Pakistan Launches Major Offensive Against Taliban

Pakistani troops are moving into the region of South Waziristan to launch an offensive against Taliban fighters. Host Scott Simon talks to NPR's Julie McCarthy in Islamabad to get the latest updates.

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SCOTT SIMON, host:

Pakistan's army has begun a long-awaited offensive against the Taliban, in the insurgent stronghold of South Waziristan. Military officials said nearly 30,000 Pakistani troops are moving from three directions into the region along the Afghan border, and today residents of the area are fleeing as the fighting begins.

NPR's Julie McCarthy joins us from Islamabad. Julie, thanks for being with us.

JULIE MCCARTHY: Thank you.

SIMON: What are latest developments you can tell us about?

MCCARTHY: Well, the military spokesman, General Athar Abbas, told me that the operation began after midnight last night. A curfew has been imposed in parts of South Waziristan to protect advancing troops, and news agencies are saying that troops were converging, as you had mentioned, from three directions, and that some skirmishes had already taken place, so they've met resistance. Now, nearly 100,000 civilians had already fled over the months in advance of this operation because it's been talked about for that long, and thousands more were fleeing today.

SIMON: You mentioned that we've been hearing about if for months. Really since the Swat Valley - the offensive there ended in the Swat Valley this summer. Did the surge of terror attacks apparently tell the military they had to act?

MCCARTHY: Well, I think that that appears to have been a major driver here, Scott. The army chief has reported to have told the civilian leadership in a briefing yesterday that the situation had become so dangerous because of the terrorist activities being planned in South Waziristan that a military operation had become unavoidable. You know, more than 150 people have been killed in a spree of Taliban attacks in the past two weeks alone, and the political pressure was mounting on the government to act, not only from an increasingly worried public but from the United States as well. The U.S. was looking for Pakistan's help in stopping the Taliban from crossing into Afghanistan, where they attack U.S. and NATO troops.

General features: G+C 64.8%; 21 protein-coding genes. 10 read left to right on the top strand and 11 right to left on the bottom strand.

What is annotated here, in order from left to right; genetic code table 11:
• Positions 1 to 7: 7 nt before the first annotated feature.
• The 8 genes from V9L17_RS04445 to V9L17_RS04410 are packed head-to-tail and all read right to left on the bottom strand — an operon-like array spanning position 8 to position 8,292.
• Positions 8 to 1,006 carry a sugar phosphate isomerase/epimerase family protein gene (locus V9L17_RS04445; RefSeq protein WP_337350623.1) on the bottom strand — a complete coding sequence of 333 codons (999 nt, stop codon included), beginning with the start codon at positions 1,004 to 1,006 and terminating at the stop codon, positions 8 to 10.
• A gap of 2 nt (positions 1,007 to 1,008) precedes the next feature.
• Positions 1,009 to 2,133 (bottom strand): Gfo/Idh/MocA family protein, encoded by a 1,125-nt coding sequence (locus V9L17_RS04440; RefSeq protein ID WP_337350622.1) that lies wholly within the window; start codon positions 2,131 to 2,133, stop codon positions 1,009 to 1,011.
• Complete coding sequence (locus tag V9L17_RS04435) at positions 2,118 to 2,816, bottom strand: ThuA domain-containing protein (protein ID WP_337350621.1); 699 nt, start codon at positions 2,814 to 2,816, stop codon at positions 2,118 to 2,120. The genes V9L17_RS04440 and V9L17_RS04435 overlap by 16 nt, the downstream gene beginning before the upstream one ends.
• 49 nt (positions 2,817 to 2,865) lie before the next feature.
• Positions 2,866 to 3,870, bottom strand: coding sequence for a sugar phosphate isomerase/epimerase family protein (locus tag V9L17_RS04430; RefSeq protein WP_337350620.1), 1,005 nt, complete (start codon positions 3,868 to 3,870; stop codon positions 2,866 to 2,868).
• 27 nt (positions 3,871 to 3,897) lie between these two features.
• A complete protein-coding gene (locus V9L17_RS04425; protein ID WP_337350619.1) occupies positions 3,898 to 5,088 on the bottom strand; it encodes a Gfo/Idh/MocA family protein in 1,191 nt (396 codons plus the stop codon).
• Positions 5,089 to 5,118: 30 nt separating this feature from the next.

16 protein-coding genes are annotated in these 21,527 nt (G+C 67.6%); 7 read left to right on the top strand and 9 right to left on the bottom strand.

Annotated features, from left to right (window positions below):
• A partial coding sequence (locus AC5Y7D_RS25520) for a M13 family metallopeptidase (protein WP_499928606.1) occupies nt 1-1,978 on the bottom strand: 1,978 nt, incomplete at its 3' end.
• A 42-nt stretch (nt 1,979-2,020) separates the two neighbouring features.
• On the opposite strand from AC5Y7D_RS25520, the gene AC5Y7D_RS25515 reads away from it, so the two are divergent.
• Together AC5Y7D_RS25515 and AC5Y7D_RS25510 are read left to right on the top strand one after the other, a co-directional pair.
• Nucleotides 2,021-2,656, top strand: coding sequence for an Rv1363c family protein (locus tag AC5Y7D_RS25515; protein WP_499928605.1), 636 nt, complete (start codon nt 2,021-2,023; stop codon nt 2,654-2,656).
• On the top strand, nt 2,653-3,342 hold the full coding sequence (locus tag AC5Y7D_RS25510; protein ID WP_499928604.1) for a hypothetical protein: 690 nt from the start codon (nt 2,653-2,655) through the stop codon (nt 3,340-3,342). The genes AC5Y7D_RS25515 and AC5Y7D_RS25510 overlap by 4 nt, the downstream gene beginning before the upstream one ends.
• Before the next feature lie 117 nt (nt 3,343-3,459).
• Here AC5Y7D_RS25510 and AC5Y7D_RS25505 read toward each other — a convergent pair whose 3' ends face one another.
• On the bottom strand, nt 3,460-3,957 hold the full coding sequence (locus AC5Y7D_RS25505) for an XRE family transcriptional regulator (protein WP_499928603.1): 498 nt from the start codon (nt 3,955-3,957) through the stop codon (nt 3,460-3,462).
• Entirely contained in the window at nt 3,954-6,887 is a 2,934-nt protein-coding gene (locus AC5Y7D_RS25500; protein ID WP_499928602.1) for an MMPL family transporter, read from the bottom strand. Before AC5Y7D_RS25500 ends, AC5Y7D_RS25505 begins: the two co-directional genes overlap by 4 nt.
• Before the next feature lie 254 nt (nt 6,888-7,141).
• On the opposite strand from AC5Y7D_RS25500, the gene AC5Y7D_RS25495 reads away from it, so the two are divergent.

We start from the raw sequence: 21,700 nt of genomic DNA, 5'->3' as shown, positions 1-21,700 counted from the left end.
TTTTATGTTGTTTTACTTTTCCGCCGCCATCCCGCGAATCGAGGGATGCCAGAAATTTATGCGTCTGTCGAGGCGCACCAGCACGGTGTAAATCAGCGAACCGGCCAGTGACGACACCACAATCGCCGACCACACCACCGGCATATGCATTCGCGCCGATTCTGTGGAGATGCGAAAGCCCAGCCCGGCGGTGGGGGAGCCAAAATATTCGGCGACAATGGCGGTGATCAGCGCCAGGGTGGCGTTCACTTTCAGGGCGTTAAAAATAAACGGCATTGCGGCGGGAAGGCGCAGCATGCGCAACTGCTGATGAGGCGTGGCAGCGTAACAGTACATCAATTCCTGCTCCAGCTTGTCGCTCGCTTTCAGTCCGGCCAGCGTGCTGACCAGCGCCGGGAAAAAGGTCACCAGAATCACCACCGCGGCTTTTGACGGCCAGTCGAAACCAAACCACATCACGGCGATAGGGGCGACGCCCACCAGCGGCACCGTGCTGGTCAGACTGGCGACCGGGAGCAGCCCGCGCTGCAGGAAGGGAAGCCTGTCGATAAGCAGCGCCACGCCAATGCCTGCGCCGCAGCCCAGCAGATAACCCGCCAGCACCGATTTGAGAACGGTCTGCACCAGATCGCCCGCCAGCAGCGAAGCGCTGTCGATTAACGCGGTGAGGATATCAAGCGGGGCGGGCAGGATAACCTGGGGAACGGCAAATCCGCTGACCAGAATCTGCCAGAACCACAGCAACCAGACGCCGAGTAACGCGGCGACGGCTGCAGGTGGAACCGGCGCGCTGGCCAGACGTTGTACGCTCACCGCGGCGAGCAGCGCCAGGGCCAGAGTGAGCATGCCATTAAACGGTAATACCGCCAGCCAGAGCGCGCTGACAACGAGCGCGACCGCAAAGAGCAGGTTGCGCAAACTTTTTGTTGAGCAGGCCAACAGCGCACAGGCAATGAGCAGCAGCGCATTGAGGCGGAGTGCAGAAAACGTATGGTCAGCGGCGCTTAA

SIMON: What are the Pakistani forces expect to encounter there in South Waziristan? What's that area like?

MCCARTHY: Well, its small, it's half the size of Connecticut, but it's still the biggest in size of what's known as the seven federally administered tribal areas along the Afghan border. It's named after the Wazir tribe, it's mostly a mass of rugged and complex hills and ridges. Its western border is the border with Afghanistan. It's in hospitable terrain for the army. But it's been a safe haven for the militants, who are well entrenched there and therefore would have a tactical advantage.

SIMON: And how is the Pakistani army expected to deploy in terrain like that, which has been historically so intimidating to so many armies?

MCCARTHY: That's right. Well, it's expected to attack with ground troops, of course, backed by, you know, jets and attack helicopters and tanks and artillery.

For months, the army has been using aircraft and artillery to soften up the militant hideouts. But the militants have had years to prepare their defenses and honed anti-tank weapons and amassed rocket-propelled grenades. And of course time to lay IEDs and booby-trap the roads.

They're well acquainted with this rugged place that is largely unfamiliar to Pakistani troops, and as you point out, has stymied armies over the centuries.

SIMON: How many soldiers, how many forces are we talking about on both sides?

MCCARTHY: Well, the army says that currently there are about 30,000 soldiers in place and that they face anywhere from 5,000 to 10,000 militants. The true hardcore are said to be less than that, but they're augmented by some pretty battle-hardened fighters - the Uzbeks and Arabs. And of course the U.S. says al-Qaida's there working closely with the Taliban in Pakistan.

You know, part of the complexity of a battle like this is that the army is having to contend with rival militant factions. And they're hoping that the chief rivals somehow stay on the sidelines, so that's another complicating factor in all of this.

SIMON: Julie, can you project what the reaction of many people in the Pakistani public is likely to be?

MCCARTHY: Well, you know, the most recent attacks have targeted the Pakistani state itself - the army general headquarters, the federal investigative agency, the police. And when they fell victim to the militant attacks, many Pakistanis began to wonder what was the military waiting for.

You know, if the intelligence and the military authorities were convinced, as they said they were, that South Waziristan is the nerve center for the planning and executing of the stream terror attacks, then why delay an offensive any further?

So now there appears to be unity in the country. The morale in the military is high. They're buoyed by the success, dislodging militants from the Swat Valley, as you pointed out. And they're hoping to reverse the succession of failed operations in Waziristan over the years.

But the army chief said watch for retaliation. He expects an increase in attacks, terror attacks on urban centers as this operation gets underway.

SIMON: NPR's Julie McCarthy in Islamabad, thanks very much.

MCCARTHY: Thank you.

SIMON: And you're listening to NPR News.

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